Written by: Marta Schantz
Each year, the Department of Energy’s (DOE) Building Technologies Office (BTO) holds its Peer Review, in which industry experts provide a review of the organization’s active programs. This sixth annual review encompassed many of BTO’s active projects, and independent experts assessed the progress and contributions of each project toward BTO’s mission and goals. These assessments will be used to enhance the management of existing efforts, gauge the effectiveness of projects, and design future programs.
Waypoint’s experience in supporting BTO programs since 2012 means we’ve been involved in Peer Review since the beginning, and we have seen the value it continuously provides to programs. How often do we all get stuck in our own swim lane, focused heads-down on delivery and execution without taking a breath for air? The Peer Review provides the perfect opportunity to bring many of BTO’s projects to the forefront for discussion, brainstorming, collaboration, and big-picture thinking on long-term impacts and benefits to the market. In years past, Waypoint has presented on Building Re-Tuning Training workforce development efforts, on the Advanced Rooftop Unit Campaign market transformation activities, and Plug and Process Loads (PPL) Technical Team initiatives.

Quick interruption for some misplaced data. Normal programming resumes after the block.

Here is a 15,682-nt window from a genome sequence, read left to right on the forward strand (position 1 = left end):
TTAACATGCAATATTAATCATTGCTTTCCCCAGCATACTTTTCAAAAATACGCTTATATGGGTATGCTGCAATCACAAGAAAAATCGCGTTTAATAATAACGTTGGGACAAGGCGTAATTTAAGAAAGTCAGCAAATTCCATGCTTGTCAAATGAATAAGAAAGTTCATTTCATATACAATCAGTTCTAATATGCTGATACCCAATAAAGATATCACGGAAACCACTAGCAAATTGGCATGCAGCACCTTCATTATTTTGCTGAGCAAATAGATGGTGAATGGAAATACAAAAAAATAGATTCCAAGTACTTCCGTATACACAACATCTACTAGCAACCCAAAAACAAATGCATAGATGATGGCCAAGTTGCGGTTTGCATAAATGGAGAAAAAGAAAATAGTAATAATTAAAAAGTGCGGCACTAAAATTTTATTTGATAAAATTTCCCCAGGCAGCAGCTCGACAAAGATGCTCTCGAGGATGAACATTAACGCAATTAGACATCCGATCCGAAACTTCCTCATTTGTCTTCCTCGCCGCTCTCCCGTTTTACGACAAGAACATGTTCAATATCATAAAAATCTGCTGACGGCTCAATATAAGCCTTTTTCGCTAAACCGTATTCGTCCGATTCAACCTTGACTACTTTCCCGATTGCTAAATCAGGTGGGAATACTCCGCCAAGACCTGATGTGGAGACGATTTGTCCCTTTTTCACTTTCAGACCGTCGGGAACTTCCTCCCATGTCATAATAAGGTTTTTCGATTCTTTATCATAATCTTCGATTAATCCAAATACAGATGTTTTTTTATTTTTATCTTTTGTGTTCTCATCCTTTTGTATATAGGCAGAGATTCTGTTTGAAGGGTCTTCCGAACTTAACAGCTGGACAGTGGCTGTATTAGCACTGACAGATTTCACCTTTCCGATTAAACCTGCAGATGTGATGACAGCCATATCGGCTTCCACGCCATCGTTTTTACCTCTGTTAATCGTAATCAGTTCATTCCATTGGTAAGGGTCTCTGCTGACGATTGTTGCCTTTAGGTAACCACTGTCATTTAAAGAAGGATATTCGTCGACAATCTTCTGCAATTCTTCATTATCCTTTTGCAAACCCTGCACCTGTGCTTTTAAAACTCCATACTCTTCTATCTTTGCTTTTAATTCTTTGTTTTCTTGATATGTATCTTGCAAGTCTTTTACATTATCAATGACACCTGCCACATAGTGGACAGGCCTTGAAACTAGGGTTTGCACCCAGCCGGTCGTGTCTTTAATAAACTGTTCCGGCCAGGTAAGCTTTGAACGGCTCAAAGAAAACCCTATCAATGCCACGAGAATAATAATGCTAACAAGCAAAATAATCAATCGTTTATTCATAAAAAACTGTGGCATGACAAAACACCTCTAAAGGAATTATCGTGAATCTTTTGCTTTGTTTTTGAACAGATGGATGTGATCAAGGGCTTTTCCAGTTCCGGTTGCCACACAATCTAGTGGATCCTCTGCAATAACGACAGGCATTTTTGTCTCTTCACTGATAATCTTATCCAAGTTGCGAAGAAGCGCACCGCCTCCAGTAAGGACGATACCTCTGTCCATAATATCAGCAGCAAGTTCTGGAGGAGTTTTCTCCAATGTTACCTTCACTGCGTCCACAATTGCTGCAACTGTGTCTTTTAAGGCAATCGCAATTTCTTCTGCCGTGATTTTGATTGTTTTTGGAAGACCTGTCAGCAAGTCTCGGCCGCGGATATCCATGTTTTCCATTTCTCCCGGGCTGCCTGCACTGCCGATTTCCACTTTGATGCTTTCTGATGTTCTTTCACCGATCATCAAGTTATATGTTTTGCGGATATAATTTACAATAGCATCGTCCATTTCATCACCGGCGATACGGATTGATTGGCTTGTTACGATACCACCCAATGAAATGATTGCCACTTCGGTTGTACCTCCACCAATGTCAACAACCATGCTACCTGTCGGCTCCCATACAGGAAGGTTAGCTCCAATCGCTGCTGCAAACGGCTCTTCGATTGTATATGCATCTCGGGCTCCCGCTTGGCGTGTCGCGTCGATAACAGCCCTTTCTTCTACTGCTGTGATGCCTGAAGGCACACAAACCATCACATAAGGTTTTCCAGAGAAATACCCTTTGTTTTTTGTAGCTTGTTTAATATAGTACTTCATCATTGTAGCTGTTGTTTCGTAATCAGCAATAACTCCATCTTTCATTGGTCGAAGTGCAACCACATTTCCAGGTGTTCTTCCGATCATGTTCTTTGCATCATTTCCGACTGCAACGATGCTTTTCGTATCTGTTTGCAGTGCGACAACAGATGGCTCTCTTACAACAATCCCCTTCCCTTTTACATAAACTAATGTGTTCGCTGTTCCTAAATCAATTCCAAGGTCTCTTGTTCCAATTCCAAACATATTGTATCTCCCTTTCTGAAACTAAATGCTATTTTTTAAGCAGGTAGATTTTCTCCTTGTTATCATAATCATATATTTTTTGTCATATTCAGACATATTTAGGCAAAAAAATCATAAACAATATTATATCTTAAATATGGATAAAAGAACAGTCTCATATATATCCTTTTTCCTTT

This year, our National Renewable Energy Laboratory colleague Kim Trenbath presented on our PPL team’s landscape analysis of technologies for connecting energy management information systems (EMIS) with plug loads. This concept of interconnected devices in commercial buildings was a common thread among many presentations at Peer Review. Identifying opportunities for efficiency among the different building systems - whether it be lighting, plug loads, or HVAC – presents many new avenues for energy optimization and savings.
Another hot topic from this year’s Peer Review is that of “GEB” – grid-interactive efficient buildings. Working in the real estate and utilities world, Waypoint has been a longtime proponent for demand response and load-shifting savings opportunities. It is great to see the DOE looking at ways that buildings can interact with the utility grid to not only save money during times of peak pricing, but also save energy overall and provide relief to the grid during periods of stress. When buildings are able to interact with the grid, it allows opportunities to integrate renewable energy and storage as well. This intersection of energy efficiency and demand management presents a perspective that will bring more advancements and innovation to the market for years to come, with DOE leading the way.